This story opens the doors for children to explore things that scare them: beasties, bugs, sock monkeys, puppets, dark hallways, clowns or other innocuous things that, for one reason or another, can scare a kid half to death. The magic here is the mixture of the real and the fantastic. With guidance and rules, children could develop creative works – short stories, poems, illustrations, or comics – that can help them make sense of their world and use their imaginations. The works do not have to be fantasy. The scary image does not have to be magical. Children could explore the ideas of loss, death, friendships and other social aspects that affect their daily lives. For instance:

Communication Arts and Science
Each student or group of students could be asked to make up a story – fantasy, realism, or some combination of the two – that includes an animal. As part of the research, the student or group can research that animal’s habitat and behaviors and make a poster that depicts the information. All the stories and scientific information could be shared with the entire class.

Communication Arts and Science
Each student could pick an animal that scares him or her: spiders, snakes, lizards, cockroaches or the like – and then he or she could research that organism and learn about its behaviors, habitat, food sources, natural predators, and environmental factors that affect it. Each student could create a non-fiction, informational book about that organism.

Technology in the Classroom
Runemaster Studios also publishes a self-contained issue of LIONS, TIGERS AND BEARS online. That is the perfect addition for an eMINTS or other technology-based classroom. (NOTE: This section was added after the review was posted. Thanks to Comics in the Classroom's Scott Tingley for pointing this online issue out to me.)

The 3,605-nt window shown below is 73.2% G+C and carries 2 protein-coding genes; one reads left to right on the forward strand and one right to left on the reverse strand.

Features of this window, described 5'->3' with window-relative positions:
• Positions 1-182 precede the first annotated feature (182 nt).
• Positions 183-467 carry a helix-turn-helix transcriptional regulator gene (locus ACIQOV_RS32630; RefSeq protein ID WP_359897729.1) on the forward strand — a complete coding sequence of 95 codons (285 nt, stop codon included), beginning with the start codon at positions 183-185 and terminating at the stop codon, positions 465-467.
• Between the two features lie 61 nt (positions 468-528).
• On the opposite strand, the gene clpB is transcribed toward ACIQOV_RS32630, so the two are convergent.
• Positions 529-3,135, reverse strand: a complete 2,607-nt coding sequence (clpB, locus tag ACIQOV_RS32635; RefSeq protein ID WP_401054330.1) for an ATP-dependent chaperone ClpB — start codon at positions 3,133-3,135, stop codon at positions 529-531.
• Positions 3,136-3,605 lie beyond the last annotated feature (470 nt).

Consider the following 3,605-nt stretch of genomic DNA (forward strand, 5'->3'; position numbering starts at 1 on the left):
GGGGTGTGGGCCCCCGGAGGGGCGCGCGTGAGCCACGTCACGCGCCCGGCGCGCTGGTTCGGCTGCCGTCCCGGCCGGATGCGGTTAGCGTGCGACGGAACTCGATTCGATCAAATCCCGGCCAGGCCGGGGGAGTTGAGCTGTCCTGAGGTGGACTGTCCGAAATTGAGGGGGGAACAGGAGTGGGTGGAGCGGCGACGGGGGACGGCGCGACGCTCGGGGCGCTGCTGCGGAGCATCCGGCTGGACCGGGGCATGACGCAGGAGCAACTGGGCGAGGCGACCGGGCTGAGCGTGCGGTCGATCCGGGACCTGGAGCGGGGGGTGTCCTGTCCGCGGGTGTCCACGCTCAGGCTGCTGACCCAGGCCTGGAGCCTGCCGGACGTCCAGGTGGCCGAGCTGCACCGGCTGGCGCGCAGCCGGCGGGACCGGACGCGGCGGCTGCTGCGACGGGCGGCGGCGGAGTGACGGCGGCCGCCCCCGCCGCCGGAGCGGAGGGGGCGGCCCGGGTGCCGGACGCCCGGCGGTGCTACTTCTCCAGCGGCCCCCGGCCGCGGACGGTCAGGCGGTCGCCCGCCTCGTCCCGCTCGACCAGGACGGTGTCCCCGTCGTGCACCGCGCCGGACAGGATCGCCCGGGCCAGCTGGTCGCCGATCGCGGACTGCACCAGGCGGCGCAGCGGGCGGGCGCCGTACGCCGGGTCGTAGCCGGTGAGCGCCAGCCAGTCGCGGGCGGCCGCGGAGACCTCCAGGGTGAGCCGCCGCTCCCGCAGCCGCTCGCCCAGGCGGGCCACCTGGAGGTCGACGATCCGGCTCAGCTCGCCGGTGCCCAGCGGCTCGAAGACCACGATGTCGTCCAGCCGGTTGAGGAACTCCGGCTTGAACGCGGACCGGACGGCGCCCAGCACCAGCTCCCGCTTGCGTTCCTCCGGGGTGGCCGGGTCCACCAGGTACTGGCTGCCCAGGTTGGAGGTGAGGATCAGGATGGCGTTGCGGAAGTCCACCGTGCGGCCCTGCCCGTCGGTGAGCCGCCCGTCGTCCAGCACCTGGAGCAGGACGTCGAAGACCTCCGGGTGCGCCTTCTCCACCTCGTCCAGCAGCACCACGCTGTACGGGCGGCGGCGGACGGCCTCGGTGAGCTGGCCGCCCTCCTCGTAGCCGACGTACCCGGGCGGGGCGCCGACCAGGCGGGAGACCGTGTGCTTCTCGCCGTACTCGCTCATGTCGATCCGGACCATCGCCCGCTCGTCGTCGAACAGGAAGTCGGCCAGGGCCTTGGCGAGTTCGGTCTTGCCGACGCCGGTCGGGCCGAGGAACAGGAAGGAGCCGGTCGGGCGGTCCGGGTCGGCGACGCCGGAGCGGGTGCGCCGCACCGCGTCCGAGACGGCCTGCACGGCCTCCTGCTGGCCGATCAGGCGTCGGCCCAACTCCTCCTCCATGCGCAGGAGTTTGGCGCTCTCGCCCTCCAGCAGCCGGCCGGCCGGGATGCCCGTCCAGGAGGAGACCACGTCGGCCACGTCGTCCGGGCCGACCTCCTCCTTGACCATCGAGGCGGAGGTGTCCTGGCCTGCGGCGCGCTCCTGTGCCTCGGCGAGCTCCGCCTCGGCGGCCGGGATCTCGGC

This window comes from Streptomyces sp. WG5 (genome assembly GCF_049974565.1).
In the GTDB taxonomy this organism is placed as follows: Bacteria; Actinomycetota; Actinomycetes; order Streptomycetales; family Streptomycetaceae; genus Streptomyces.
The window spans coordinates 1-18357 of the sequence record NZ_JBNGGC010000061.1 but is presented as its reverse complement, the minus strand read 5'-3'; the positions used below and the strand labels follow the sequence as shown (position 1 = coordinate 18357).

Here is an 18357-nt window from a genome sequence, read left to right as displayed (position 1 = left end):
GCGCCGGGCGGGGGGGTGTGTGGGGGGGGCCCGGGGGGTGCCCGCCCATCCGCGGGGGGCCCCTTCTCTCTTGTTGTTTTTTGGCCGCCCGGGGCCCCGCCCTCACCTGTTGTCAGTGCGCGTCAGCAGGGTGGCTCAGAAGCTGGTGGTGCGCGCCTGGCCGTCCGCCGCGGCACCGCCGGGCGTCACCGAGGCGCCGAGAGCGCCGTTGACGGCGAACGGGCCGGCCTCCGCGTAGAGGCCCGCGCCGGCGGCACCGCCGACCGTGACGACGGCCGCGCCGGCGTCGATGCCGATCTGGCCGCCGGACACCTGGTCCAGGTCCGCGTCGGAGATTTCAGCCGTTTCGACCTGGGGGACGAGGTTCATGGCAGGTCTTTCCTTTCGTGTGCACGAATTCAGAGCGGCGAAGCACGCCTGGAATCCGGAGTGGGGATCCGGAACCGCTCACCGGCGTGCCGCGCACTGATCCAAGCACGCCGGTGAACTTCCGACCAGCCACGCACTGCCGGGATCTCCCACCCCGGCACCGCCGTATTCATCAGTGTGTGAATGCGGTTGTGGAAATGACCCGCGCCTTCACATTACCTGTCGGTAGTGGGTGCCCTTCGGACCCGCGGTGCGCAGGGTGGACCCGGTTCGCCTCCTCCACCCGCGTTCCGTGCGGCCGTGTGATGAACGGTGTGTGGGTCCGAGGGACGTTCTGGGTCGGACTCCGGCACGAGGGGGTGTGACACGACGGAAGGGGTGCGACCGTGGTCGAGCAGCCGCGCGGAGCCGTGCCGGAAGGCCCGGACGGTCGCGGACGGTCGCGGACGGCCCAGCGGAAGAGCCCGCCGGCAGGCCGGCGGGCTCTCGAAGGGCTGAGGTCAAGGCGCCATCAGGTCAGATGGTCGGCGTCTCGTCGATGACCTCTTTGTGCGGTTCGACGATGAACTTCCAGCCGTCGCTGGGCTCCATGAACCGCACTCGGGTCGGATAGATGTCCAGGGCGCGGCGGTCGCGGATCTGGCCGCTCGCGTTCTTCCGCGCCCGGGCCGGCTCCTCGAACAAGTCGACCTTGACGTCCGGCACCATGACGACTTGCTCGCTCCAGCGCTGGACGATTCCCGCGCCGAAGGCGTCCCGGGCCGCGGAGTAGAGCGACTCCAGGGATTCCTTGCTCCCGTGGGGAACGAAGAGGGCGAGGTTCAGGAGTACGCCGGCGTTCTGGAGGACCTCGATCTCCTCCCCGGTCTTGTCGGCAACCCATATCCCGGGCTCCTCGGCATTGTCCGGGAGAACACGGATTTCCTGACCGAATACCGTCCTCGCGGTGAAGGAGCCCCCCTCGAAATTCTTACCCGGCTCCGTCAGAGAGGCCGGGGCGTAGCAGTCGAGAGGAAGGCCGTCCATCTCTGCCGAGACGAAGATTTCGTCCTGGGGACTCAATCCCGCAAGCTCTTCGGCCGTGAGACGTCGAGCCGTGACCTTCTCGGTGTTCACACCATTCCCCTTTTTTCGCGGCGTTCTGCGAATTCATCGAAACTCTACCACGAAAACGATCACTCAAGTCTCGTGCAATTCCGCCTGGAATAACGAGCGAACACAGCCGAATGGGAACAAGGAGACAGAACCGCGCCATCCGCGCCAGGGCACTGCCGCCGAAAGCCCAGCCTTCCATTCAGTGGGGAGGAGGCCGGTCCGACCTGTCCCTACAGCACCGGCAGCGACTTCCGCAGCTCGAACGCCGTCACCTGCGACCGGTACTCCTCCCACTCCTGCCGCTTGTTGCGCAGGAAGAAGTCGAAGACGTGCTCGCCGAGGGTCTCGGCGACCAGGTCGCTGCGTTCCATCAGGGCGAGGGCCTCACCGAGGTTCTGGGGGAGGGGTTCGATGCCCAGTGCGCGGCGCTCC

OTHER INFORMATION
Lions, Tigers and Bears, won the 2007 Angouleme Discovery Prize for Younger Audiences. According to Diamond this award is similar to the America’s Eisner Award.



MY RECOMMENDATION:
Highly Recommended


The pacing, style, story and illustrations give way to a perfectly produced piece of children’s comic literature. I can imagine all kinds of students (those from different backgrounds, gender and reading ability) being enthralled with this high quality work. It taps into their interests and spins a great yarn. It should be in every home, public school classroom and library.

2 comments:

The RP Muse said...

My 4-and-a-half year old son really enjoys when I read the Lions, Tigers, and Bears series to him. I second this recommendation--the quality of the writing and the art go along way in this piece. When we went back to our local comic store to get volume 2, the owner highly recommended a youth-appropriate series called Bone, which has been re-released in a set of 9 books. We bought book #1 and my son sat and listened through the entire book when we got home--I'm not sure we've ever read for 45 minutes straight. I would also highly recommend this series. The general plot is that a very greedy rich businessman gets run out of Boneville, his cousin joins him as a show of support, and they bumble into having to fight the forces of evil. The comicbook store owner described it as being somewhat like a looney-toons meets lord of the rings--i.e., a blend of goofy humor and fantasy.

Jack said...

RP:
I have heard about Bone, but haven't been able to pick it up yet. I think I am going to have to break down and buy it soon. ThaI always appreciate it when readers give me a heads up on what they think is a great all-ages read.